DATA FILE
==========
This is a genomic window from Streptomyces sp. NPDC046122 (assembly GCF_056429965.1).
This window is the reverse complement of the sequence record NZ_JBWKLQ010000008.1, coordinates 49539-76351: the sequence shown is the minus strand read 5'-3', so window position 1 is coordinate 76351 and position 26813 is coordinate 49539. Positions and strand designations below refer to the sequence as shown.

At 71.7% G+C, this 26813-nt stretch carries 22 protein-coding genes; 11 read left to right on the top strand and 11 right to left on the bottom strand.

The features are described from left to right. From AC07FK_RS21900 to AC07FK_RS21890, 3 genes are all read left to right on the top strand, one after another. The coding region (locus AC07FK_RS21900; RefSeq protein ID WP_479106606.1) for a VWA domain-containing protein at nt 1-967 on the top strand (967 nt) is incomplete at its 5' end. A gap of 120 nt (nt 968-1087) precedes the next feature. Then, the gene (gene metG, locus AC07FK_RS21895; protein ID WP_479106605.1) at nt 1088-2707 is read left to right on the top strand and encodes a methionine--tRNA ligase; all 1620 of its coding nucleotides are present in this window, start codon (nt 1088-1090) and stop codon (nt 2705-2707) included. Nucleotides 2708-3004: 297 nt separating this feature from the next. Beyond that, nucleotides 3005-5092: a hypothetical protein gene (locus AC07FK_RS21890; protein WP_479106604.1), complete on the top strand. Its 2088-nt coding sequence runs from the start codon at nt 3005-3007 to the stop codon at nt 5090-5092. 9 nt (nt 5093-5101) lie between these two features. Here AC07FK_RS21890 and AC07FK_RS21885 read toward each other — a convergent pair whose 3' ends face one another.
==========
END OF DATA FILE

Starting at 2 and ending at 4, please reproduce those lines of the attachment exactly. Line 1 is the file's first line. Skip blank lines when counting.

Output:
This window is the reverse complement of the sequence record NZ_JBWKLQ010000008.1, coordinates 49539-76351: the sequence shown is the minus strand read 5'-3', so window position 1 is coordinate 76351 and position 26813 is coordinate 49539. Positions and strand designations below refer to the sequence as shown.

At 71.7% G+C, this 26813-nt stretch carries 22 protein-coding genes; 11 read left to right on the top strand and 11 right to left on the bottom strand.

The features are described from left to right. From AC07FK_RS21900 to AC07FK_RS21890, 3 genes are all read left to right on the top strand, one after another. The coding region (locus AC07FK_RS21900; RefSeq protein ID WP_479106606.1) for a VWA domain-containing protein at nt 1-967 on the top strand (967 nt) is incomplete at its 5' end. A gap of 120 nt (nt 968-1087) precedes the next feature. Then, the gene (gene metG, locus AC07FK_RS21895; protein ID WP_479106605.1) at nt 1088-2707 is read left to right on the top strand and encodes a methionine--tRNA ligase; all 1620 of its coding nucleotides are present in this window, start codon (nt 1088-1090) and stop codon (nt 2705-2707) included. Nucleotides 2708-3004: 297 nt separating this feature from the next. Beyond that, nucleotides 3005-5092: a hypothetical protein gene (locus AC07FK_RS21890; protein WP_479106604.1), complete on the top strand. Its 2088-nt coding sequence runs from the start codon at nt 3005-3007 to the stop codon at nt 5090-5092. 9 nt (nt 5093-5101) lie between these two features. Here AC07FK_RS21890 and AC07FK_RS21885 read toward each other — a convergent pair whose 3' ends face one another.